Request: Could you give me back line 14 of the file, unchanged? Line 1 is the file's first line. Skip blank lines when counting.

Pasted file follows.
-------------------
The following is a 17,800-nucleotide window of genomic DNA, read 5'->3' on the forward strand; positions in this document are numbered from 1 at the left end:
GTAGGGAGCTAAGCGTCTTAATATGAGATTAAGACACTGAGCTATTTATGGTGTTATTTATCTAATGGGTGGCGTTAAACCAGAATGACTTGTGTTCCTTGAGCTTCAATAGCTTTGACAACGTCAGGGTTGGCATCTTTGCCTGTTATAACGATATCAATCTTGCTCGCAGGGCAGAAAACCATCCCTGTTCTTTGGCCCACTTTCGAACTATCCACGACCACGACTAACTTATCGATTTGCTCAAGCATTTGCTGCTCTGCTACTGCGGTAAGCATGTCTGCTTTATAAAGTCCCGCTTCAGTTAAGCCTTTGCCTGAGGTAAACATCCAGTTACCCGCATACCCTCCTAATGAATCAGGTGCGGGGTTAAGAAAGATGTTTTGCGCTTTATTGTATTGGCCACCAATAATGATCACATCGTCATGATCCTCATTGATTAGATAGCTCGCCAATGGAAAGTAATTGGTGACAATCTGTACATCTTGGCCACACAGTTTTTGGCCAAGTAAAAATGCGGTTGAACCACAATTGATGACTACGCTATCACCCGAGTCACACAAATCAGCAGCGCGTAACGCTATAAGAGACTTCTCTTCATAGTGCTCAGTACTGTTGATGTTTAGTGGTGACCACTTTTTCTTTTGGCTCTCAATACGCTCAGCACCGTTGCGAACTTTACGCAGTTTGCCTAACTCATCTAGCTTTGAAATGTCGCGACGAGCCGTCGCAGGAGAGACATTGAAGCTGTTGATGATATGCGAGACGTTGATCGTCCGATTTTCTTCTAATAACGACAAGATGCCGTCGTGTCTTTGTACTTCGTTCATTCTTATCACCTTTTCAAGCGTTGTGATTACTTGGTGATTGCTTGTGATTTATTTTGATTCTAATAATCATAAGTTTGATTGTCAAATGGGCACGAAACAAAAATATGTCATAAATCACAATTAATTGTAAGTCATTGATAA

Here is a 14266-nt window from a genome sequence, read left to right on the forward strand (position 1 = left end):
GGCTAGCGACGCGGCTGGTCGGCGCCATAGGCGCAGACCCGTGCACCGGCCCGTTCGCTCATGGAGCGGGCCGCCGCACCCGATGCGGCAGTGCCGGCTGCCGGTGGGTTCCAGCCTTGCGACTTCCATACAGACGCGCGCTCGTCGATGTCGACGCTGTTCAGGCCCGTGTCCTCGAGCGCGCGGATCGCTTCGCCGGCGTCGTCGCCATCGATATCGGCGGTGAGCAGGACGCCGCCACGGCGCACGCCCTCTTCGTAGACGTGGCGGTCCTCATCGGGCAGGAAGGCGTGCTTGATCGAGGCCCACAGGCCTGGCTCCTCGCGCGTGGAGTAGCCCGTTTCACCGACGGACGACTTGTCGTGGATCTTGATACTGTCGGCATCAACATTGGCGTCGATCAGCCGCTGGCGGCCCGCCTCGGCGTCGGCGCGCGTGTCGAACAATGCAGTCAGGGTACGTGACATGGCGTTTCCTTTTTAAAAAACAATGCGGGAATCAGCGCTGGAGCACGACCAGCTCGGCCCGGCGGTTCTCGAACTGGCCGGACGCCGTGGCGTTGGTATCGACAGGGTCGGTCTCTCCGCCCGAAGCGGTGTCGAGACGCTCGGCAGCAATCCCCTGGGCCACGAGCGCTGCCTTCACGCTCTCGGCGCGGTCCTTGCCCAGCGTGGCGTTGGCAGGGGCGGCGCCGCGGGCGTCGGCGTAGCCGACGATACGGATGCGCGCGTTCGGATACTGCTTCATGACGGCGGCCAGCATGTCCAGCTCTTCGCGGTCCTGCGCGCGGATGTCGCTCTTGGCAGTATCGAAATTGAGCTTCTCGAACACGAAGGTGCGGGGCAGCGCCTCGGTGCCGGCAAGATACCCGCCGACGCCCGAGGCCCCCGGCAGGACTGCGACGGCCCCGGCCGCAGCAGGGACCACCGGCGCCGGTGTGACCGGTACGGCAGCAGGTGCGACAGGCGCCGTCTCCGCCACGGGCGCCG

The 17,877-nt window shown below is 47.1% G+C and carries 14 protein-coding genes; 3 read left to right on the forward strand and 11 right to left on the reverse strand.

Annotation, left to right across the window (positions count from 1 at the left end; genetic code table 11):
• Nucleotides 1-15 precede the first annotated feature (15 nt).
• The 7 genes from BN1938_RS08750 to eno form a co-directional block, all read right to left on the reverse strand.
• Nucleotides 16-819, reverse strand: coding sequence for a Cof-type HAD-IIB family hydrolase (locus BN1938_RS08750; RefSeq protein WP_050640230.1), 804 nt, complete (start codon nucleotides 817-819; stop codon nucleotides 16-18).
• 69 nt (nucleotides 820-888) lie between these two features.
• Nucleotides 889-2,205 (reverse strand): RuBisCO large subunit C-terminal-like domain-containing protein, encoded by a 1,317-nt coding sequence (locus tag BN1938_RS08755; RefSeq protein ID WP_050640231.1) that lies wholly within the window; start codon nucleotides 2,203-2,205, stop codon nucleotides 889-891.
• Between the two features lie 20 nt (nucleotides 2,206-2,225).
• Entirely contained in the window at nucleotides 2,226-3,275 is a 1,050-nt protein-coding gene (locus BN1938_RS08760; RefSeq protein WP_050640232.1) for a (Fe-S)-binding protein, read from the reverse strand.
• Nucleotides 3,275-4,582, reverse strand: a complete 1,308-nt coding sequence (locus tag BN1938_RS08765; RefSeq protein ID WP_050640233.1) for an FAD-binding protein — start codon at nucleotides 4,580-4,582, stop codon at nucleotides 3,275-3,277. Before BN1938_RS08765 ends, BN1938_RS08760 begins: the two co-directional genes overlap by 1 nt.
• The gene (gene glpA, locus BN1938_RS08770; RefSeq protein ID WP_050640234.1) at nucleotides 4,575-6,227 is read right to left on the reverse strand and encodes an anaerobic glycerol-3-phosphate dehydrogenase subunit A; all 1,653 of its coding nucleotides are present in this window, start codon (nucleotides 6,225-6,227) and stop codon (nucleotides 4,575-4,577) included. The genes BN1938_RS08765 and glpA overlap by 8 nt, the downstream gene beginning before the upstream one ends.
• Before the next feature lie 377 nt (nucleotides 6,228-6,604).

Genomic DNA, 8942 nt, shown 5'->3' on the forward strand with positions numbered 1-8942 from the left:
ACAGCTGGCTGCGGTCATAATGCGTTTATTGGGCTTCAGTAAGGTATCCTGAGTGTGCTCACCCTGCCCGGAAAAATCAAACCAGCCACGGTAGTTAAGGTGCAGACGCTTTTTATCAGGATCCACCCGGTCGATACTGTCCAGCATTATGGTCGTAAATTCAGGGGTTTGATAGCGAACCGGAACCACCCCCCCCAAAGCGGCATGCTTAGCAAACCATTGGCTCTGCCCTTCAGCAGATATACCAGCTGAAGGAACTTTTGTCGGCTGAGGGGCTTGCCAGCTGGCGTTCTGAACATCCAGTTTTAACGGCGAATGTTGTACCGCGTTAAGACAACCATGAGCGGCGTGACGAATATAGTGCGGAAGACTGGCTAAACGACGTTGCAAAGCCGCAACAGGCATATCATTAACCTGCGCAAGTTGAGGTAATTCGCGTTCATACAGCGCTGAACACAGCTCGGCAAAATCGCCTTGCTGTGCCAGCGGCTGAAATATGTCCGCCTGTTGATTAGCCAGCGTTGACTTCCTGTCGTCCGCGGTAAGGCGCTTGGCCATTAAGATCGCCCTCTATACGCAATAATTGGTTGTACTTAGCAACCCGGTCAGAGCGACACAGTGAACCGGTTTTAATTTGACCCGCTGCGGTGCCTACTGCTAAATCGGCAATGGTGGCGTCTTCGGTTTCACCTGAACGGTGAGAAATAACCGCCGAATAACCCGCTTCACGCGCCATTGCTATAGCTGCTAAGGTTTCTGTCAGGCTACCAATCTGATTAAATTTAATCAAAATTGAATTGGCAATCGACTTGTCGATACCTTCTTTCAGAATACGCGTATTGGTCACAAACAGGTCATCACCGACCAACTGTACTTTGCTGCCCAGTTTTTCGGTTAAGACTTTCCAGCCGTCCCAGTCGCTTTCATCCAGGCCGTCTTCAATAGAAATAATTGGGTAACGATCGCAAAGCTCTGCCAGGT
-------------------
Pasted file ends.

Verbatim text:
• Nucleotides 3,275-4,582, reverse strand: a complete 1,308-nt coding sequence (locus tag BN1938_RS08765; RefSeq protein ID WP_050640233.1) for an FAD-binding protein — start codon at nucleotides 4,580-4,582, stop codon at nucleotides 3,275-3,277. Before BN1938_RS08765 ends, BN1938_RS08760 begins: the two co-directional genes overlap by 1 nt.